News from December 2019
Amazon has slimmed-down the Alexa client into something that will fit onto an ARM Cortex “M” processor with only 1MB of RAM. That’s good for talking white goods, but it also means that most of Alexa will continue to reside in the Amazon cloud while Google’s Assistant heads out from the parental home.
From the moment the trigger word is spoken a modern VPA (Virtual Personal Assistant) is streaming audio into the cloud, so the speech can be recognized and a response formulated. That processing costs money; in semiconductors and the electricity to run them, which must (somehow) be recovered. When Alexa was launched Amazon thought users would shop by voice, but they don’t, and if most Alexa users were subscribing to Prime Music then Amazon wouldn’t have launched a free (advertising supported) music service. So one has to ask how Amazon is planning to cover the cost of all that additional voice recognition?
Google faces the same problem, but has mitigated against it by shifting the burden of voice recognition onto the end customer. When activated on an Android smartphone the Google Assistant processes the speech on the user’s hardware, and using the user’s electricity. The Google Cloud just gets the text, for processing and storing for customer segmentation. By doing the recognition at the edge Google has shifted the cost of that processing — the company might claim that it’s doing so to reduce latency, but cutting costs seems like a very happy coincidence.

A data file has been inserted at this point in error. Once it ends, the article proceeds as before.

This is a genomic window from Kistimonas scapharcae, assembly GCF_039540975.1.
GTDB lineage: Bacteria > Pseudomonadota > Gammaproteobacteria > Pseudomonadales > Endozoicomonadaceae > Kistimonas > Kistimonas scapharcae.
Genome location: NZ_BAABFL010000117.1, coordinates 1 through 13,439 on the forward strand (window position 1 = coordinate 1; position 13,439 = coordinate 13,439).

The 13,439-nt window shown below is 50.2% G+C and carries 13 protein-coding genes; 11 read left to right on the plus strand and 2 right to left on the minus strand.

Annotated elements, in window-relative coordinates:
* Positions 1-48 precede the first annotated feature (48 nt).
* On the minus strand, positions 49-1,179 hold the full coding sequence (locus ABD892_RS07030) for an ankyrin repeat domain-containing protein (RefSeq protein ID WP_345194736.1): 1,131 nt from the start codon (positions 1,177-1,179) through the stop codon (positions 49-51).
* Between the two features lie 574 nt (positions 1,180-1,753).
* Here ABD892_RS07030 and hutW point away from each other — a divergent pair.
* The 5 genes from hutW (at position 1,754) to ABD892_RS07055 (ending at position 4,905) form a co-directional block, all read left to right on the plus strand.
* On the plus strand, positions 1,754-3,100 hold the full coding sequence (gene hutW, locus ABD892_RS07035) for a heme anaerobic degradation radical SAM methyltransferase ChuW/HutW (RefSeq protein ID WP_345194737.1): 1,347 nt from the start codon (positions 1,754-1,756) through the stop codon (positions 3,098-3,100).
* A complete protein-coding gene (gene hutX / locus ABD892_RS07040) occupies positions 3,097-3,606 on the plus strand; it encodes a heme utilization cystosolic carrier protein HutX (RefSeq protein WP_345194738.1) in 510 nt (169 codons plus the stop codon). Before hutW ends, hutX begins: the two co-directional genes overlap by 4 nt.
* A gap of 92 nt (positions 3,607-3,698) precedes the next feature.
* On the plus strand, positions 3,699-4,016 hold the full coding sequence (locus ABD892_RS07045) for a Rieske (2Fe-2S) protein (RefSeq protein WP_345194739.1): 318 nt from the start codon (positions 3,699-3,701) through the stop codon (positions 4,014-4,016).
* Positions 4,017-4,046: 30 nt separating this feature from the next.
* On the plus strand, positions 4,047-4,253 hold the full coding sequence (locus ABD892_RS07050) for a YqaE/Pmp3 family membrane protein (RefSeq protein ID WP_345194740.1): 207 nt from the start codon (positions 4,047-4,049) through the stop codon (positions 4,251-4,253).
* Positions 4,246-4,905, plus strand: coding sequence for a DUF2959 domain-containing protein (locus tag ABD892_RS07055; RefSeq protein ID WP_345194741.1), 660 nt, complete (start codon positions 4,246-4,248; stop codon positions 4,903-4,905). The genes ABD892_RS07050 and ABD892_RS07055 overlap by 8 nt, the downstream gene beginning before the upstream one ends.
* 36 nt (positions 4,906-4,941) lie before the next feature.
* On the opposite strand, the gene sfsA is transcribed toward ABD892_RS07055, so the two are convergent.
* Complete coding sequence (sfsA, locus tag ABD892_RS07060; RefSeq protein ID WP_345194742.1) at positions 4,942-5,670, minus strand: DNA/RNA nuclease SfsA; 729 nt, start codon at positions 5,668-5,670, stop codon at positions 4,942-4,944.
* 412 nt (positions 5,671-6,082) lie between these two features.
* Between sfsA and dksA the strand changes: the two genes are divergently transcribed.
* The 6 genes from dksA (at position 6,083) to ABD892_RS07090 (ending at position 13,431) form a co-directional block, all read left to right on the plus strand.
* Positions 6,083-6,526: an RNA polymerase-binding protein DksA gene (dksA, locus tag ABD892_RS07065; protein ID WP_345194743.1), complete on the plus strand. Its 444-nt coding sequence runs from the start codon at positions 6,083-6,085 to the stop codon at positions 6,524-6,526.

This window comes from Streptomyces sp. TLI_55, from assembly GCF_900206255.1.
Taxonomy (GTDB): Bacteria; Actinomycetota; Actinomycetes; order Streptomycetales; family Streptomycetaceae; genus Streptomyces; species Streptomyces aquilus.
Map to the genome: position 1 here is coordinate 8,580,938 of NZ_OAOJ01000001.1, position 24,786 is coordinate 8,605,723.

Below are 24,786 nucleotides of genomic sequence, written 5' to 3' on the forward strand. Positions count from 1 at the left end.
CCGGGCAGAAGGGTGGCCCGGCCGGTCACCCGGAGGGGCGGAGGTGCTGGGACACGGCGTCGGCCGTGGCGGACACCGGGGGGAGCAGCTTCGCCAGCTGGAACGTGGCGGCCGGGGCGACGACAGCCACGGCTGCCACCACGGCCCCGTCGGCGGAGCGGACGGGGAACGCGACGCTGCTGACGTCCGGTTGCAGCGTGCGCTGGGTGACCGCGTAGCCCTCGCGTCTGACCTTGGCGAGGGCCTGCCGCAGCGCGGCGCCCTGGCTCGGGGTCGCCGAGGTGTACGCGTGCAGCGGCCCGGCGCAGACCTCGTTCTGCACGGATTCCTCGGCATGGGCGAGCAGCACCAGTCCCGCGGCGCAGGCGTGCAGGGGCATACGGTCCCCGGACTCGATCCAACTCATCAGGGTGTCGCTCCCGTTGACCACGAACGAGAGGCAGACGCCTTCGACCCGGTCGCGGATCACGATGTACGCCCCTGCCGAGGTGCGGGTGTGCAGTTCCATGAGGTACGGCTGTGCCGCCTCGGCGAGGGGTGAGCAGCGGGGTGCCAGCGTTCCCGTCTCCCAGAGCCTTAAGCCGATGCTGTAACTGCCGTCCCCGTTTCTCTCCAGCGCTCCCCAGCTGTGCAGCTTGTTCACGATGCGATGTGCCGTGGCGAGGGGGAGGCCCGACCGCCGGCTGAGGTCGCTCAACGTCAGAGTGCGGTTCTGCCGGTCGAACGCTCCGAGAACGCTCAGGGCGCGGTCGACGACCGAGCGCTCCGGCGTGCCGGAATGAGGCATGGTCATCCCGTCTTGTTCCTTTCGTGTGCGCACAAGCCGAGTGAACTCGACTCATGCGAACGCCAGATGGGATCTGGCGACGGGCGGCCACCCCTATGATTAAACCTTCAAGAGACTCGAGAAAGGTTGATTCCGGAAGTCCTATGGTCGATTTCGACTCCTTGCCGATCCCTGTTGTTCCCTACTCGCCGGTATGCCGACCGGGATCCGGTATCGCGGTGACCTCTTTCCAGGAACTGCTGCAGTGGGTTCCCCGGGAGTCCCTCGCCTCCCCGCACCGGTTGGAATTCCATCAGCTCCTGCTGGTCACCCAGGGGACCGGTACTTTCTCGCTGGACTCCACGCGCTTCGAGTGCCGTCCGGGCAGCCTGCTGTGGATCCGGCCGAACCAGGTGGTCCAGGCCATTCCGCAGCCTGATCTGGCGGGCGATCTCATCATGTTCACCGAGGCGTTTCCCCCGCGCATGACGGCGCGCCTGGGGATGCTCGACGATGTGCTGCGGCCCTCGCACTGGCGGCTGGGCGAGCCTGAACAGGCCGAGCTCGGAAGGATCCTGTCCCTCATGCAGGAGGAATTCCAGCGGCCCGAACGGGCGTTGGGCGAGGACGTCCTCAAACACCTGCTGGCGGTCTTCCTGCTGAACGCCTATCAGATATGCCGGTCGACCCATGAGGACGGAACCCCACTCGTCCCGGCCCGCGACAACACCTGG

It seemed logical that Google would add a similar level of processing to its Smart Speaker products, and that Amazon would follow suit. The capital cost to the consumer would rise slightly, but that seems like a fair contribution given the utility of recognizing voices. However, Amazon has moved in entirely the opposite direction — reducing the processing power at the edge, and saying very firmly that Alexa’s voice recognition will remain in the cloud for the foreseeable future.
Given the price sensitivity in the voice market Google will be obliged to follow suit. This will discourage more intelligence in the edge, for consumer applications at least, putting more emphasis (and spending) on cloud-based processing and network systems. That’s a long-term play for control of the ecosystem, with the expectation that revenue can be made down the line. However, it also reduces the cost of incorporating voice controls into products of all kinds, something we’d certainly recommend.